The Belfast Telegraph catches up and posts an article about the appearance of Dr Wolfram Meier-Augenstein at the Landis hearings. The compensation the Dr. received for his appearance at the procedure was noted as was his lack of confidence in the LNDD and the results they produced in analyzing Landis' samples after last year's Tour de France.
The Philidelphia Inquirer's Bob Ford notes that finally a Tour de France winner has been "nailed' and admits to doping, but it wasn't Floyd Landis.
The Times (UK) runs Paul Kimmage's rumination on doping in cycling. He's not surprised by anything.
Vail News tells us the Teva Mountain Games are starting, and Landis is still scheduled to compete. They think he might give his team an edge. We're not sure -- he took at least a week and a half off training recently.
Snark O' the Day
Contra Costa Times seems not to have been paying attention, repeats the sort of list that was fashionable last August:
TOP FIVE LIST
Floyd Landis' top five explanations for testing positive for performance-enhancing drugs:
5. Never been a good test-taker
4. Thought they were grading on the curve
3. Drank a bad batch of Snapple the night before
2. Once shook hands with Greg Anderson
1. Wanted to do something Lance Armstrong had never done
Environmental Chemistry's editor's blog posts a piece about their disappointment at the lack of real science reporting presented in the mainstream press coverage of the Landis hearings. He wonders why it takes a small time newspaper like the Anchorage Daily News to cut through the tabloid chatter and get to the heart of the matter, and that is an incompetent lab is determining what happens in the professional lives of many athletes, not just Floyd Landis.
Rant picks up in the theme above and is right on in his indignation that there was no science reporter to interpret for the masses what the majority of the testimony was about in the Landis hearings:
OK, for the technically less inclined, what does this mean? In calibrating their equipment, LNDD doesn’t run a standard (or known) sample that contains all of the metabolites they’re looking for in a testosterone screening. If memory serves me correctly, the sample LNDD used only contained one of the metabolites.
Now, the tricky thing about this testing is that you need to match a number of peaks on a graph for a known compound to peaks on a graph for the unknown compound (that would be Landis’ sample, in this case) in order to identify what the sample contains. If they line up, then you’ve got a match. If they don’t, then no match
Manuel's View thinks that with doubt now being cast on Floyd Landis' performance in last year's Tour de France fans may be disillusioned enough to seek "real' competition and watch the UFC (Ultimate Fighting Championship) . The UFC is undeniably honest in what it's purporting to do, and you can trust that what you see is what you get.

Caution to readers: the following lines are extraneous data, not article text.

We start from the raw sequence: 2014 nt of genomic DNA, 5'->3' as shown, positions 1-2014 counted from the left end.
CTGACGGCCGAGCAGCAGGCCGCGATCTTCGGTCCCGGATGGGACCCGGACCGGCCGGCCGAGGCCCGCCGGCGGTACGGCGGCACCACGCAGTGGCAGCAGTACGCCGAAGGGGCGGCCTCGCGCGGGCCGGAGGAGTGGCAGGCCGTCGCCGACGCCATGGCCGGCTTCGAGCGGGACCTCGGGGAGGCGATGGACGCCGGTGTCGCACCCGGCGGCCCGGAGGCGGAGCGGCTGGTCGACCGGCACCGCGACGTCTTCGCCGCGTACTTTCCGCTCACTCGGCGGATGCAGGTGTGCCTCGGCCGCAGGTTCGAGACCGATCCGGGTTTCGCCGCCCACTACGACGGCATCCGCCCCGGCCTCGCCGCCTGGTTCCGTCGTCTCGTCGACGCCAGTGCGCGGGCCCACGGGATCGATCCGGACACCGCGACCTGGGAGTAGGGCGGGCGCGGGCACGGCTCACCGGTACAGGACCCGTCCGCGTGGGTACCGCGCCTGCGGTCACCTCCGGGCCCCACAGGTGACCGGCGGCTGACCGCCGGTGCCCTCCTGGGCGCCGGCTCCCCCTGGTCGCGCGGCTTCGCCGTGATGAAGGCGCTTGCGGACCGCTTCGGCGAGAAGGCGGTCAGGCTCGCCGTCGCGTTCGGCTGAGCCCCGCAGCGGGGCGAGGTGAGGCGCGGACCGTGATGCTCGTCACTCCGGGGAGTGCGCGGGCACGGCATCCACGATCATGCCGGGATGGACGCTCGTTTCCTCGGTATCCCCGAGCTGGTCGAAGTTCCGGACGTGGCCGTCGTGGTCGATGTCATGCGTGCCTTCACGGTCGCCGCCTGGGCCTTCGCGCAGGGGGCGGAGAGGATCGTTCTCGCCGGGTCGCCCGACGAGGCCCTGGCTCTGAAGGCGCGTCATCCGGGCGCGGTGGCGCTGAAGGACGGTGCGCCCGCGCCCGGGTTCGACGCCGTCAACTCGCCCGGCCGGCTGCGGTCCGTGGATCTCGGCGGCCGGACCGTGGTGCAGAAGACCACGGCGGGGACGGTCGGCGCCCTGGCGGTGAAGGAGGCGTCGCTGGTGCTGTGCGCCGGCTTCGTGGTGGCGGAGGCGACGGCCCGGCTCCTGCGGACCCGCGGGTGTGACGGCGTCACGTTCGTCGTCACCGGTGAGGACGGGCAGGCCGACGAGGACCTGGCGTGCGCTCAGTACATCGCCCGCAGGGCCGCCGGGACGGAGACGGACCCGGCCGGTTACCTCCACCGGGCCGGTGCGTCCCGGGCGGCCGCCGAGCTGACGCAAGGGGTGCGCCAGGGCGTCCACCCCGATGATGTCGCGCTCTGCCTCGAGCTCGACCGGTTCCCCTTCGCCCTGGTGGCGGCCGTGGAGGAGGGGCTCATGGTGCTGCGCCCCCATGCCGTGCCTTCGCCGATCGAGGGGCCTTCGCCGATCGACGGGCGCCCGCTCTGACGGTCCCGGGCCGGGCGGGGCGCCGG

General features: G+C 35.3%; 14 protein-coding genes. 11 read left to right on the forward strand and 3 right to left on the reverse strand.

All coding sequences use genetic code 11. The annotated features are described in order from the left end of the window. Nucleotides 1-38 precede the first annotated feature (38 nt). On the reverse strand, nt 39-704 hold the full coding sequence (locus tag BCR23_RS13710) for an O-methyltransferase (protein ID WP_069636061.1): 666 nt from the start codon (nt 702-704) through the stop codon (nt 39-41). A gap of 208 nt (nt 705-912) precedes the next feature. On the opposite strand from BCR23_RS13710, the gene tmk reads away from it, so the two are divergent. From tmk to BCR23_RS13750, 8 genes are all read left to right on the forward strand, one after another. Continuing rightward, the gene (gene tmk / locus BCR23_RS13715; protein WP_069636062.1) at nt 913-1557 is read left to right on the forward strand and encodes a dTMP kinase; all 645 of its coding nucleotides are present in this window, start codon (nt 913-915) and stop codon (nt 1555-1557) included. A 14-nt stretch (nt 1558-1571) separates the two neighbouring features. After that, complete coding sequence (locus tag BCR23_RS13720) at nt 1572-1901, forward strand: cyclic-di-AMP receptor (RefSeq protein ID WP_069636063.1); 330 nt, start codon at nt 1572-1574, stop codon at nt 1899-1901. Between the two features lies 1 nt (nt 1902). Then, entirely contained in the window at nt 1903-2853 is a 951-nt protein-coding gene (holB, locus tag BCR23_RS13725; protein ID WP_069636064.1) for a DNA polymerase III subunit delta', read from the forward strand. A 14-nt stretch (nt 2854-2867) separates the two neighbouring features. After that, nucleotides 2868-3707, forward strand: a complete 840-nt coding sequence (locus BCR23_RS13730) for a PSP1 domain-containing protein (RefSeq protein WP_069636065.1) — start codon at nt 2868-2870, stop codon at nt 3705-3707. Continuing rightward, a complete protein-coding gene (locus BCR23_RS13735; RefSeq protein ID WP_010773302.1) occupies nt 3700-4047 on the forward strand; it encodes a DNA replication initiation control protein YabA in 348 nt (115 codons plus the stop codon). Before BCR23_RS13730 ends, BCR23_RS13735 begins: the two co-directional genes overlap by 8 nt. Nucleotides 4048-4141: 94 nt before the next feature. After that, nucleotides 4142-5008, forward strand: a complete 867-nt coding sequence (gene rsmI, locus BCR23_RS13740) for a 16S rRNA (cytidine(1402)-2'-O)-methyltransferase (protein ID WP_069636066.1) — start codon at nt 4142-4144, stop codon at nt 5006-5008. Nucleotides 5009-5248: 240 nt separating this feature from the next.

Tow.com thinks that now it's come to light that Floyd Landis, and almost 4/5 of the peloton, doped during competition Lance Armstrong's accomplishments are even more spectacular. Seems Lance was the only clean rider, and won against a bunch of cyclists using PEDs.
Passion2Ride is struggling to regain the fitness she lost and while climbing hills yesterday ruminated about whether Floyd Landis will have to struggle to regain his fitness as well. She hopes to see him on a bike competing again someday because he's a great rider, and happens to be "hot".
Biking and Hiking Tour Blog is scratching his head over the state of the pro peloton
Kat on a Wire Finds the Floyd Landis saga is more like a witch hunt than a search for justice, and at the same time is contemplating "computational doping". Kat wonders if a software program she is thinking of, that would manage computer memory making it easier to access, would be like those who use PEDs in cycling. Would it give an unfair advantage?:
There are clearly some similarities: person uses artificial substance to enhance their ability to perform; person may get more money and more prestige as a result of better performance; person isn't competing solely on their natural talents. There are also some strong differences: sport has one winner (individual or team) whereas research competition usually has several; elite sporting is more financially lucrative than elite research; the public gets emotionally caught up in sport.
DPF finally starts to discuss the relevant science from the hearing, and you3 seems to be showing how the LNDD methodology has problem. OMJ isn't buying it quite yet, and Nomad is provoking everyone to work on their answers. Duckstrap seems to tie things together at this evening's end.